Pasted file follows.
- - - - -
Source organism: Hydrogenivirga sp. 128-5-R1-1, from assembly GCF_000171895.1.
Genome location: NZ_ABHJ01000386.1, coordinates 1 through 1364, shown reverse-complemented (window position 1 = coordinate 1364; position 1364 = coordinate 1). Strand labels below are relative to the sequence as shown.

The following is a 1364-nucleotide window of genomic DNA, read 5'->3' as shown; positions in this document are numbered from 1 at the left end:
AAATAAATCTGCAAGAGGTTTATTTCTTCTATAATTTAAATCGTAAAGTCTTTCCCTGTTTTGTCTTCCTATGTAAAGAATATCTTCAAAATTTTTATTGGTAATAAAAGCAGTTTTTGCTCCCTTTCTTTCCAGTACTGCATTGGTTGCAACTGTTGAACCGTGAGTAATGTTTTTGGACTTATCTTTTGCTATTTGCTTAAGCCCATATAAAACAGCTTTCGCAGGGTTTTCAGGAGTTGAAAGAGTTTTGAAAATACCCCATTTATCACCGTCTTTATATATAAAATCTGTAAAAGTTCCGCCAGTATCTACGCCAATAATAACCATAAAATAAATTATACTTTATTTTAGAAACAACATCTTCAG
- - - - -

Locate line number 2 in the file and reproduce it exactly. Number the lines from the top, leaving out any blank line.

Genome location: NZ_ABHJ01000386.1, coordinates 1 through 1364, shown reverse-complemented (window position 1 = coordinate 1364; position 1364 = coordinate 1). Strand labels below are relative to the sequence as shown.